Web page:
Zacchini brothers

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Edmondo and Hugo Zacchini circa 1960-1970

Edmondo Zacchini (1894–1981) and Hugo Zacchini (1898–1975) were circus entertainers. They were the sons of Ildebrando Zacchini (1868–1948) and came from a large Italian family residing primarily in Tampa, Florida. Although they were not the first men to perform the human cannonball act, nor the only, they quickly became well known for their doings. As well as being human cannonballs, the brothers were also wire walkers, tumblers, trapeze artists and riders. Throughout the years, the Zacchini Brothers worked with various traveling circus companies including Ringling Bros. and Barnum & Bailey Circus. Their show was often referred to as The Greatest Show on Earth[1] and was considered to be a "continental sensation".[2]

Both brothers played significant roles in the show. Hugo, the younger of the two brothers, was deemed the "human cannonball";[3] he actively participated in the act more regularly than his brother. Edmondo was the brains behind the act. He had studied mechanical engineering[4] and worked tirelessly to perfect the cannon and protect those using it. Calculations were made to ensure the safety of those flying; sometimes, the cannon had to be readjusted in the performance city. Much of the calculation testing consisted of trial and error. Air pressure and windiness were factors that effected the projectile of the cannon. Although the cannon could be adjusted to account for these factors, there was no way to guarantee a safe flight. Edmondo and Hugo both suffered various injuries throughout the years. Edmondo broke his leg five times as a result of the act and had to have many surgeries. After the fifth break, he resorted to becoming the guy to press the button while Hugo shot out of the cannon. Hugo also suffered from a back injury after nearly missing the landing net.[5] Being a human cannonball is deemed the most dangerous profession. However, throughout all of their performing years, no one ever fully missed the net. While performing such a dangerous, yet thrilling, act, the Zacchini Brothers made considerable amount of money during their shows. One of their reported earnings for a show was $30/second.[6]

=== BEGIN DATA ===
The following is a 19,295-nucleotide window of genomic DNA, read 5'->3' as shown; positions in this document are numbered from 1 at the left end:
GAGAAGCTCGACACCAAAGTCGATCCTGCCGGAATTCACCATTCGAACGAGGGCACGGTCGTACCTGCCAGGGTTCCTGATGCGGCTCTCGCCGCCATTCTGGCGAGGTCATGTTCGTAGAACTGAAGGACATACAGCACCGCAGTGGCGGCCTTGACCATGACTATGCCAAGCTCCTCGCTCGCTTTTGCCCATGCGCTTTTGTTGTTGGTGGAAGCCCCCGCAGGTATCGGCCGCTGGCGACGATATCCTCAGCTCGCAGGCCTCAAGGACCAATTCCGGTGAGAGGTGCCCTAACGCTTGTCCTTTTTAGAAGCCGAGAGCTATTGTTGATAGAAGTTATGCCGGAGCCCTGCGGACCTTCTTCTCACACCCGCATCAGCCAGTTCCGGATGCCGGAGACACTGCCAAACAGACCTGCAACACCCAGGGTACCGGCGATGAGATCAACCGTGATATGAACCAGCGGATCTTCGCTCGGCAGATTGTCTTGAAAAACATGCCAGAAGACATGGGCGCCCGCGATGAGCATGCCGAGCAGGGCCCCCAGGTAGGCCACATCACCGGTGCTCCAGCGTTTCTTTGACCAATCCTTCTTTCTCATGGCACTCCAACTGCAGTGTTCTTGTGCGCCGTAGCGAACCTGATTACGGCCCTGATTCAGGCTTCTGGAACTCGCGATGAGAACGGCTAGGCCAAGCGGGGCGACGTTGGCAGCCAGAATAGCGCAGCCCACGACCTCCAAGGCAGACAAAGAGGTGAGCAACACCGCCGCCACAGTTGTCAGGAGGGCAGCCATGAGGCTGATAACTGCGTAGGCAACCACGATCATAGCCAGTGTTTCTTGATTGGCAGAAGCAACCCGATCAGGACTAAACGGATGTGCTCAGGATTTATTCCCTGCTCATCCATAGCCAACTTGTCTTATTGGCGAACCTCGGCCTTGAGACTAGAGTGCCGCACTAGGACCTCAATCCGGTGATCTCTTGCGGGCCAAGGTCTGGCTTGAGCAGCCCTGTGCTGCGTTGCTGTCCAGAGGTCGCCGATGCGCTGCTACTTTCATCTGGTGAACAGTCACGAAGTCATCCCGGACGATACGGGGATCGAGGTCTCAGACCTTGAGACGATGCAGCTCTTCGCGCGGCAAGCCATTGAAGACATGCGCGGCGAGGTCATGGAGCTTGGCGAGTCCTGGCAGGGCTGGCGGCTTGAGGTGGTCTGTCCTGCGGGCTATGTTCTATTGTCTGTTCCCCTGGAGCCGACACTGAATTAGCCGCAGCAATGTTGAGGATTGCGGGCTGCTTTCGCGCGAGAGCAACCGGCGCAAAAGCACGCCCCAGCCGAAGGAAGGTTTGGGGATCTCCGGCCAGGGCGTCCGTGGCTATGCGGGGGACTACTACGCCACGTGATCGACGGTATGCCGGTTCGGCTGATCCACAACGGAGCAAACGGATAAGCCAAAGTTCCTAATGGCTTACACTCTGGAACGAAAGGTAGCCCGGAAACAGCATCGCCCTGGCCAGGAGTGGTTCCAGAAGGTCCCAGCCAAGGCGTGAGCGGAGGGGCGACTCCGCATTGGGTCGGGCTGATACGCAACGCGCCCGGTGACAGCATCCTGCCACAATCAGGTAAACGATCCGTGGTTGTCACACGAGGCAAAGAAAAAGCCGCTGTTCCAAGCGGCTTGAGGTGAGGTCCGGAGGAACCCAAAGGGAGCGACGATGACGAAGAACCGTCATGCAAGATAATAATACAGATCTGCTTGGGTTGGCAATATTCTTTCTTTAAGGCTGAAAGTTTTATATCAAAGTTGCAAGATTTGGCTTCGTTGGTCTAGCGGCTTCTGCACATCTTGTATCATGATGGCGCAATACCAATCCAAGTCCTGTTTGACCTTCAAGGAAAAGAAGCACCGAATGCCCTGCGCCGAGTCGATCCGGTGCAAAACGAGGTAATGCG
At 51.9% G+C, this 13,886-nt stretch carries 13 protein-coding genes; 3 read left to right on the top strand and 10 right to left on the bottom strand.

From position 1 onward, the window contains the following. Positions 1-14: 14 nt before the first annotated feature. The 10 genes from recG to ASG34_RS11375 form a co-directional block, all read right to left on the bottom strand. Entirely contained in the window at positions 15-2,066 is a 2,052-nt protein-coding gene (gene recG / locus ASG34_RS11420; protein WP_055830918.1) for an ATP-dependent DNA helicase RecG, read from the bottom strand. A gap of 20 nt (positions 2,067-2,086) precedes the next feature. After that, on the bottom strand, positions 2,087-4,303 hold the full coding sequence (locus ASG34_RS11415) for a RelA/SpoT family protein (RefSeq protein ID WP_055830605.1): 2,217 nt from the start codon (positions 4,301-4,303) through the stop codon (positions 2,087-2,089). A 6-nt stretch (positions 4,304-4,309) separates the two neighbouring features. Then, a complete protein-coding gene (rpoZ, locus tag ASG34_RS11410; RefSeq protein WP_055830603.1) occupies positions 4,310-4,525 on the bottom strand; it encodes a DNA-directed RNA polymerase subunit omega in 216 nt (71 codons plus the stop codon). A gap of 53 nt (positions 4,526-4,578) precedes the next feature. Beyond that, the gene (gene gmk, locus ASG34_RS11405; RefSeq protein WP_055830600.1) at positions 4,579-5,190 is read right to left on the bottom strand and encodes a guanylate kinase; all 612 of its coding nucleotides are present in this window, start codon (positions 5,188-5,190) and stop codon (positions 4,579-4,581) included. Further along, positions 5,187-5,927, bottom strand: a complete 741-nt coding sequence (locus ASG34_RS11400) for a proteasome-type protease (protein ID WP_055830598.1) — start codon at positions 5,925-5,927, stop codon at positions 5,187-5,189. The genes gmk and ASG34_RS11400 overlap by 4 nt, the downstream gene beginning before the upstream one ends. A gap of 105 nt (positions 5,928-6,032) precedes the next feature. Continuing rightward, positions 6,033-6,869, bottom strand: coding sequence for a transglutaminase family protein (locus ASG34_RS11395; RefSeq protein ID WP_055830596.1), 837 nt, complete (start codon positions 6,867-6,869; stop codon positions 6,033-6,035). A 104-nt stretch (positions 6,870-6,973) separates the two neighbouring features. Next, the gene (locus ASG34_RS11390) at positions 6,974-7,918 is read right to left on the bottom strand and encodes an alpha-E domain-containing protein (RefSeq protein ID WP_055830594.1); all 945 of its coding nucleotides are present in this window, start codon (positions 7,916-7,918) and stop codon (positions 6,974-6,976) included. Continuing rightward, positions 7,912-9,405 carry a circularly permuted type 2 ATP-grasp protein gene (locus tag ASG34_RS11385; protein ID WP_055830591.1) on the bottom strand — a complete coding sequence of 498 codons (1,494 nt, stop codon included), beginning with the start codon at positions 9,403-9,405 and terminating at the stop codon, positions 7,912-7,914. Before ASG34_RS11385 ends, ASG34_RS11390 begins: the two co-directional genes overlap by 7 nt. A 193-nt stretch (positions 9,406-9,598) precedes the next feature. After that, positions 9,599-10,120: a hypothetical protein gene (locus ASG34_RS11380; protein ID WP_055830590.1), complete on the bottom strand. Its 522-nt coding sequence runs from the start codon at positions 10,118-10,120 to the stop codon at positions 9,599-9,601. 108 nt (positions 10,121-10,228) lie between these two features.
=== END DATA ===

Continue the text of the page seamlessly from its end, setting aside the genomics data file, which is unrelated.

When the United States got involved in World War II, many of the Zacchini's were either drafted or signed up for volunteer work to help the war effort. Neither brother could imagine a world without human cannonballs. Edmondo and Hugo turned to their female family members and asked them to continue their work. The girls began training in their backyard and carried on the human cannonball act that the Zacchini's were so famous for. After the War, the Zacchini Brothers and their brothers all split up to become a part of different shows.[7]

In 1975 the brothers were inducted into the International Circus Hall of Fame.[8]

References[edit]

  1. ^ [1] "Rene Zacchini, human cannonball and." The Times 4 May 2010. ProQuest. Web. 14 Oct. 2015
  2. ^ [2] "The Zacchinis." Life 26 Apr. 1948: 111-19. Google Books. Web. 14 Oct. 2015.
  3. ^ [3] "Death-Defying Stunts of Dare-Devils." Popular Science Aug. 1933: 24-87. Google Books. Web. 14 Oct. 2015.
  4. ^ [4] "The Zacchinis." Life 26 Apr. 1948: 111-19. Google Books. Web. 14 Oct. 2015.
  5. ^ [5] "Death-Defying Stunts of Dare-Devils." Popular Science Aug. 1933: 24-87. Google Books. Web. 14 Oct. 2015.
  6. ^ [6] "The Zacchinis." Life 26 Apr. 1948: 111-19. Google Books. Web. 14 Oct. 2015.
  7. ^ [7] The Billboard 17 Feb. 1945: 58. Google Books. Web. 14 Oct. 2015.
  8. ^ [8] "Rene Zacchini, human cannonball and." The Times 4 May 2010. ProQuest. Web. 14 Oct. 2015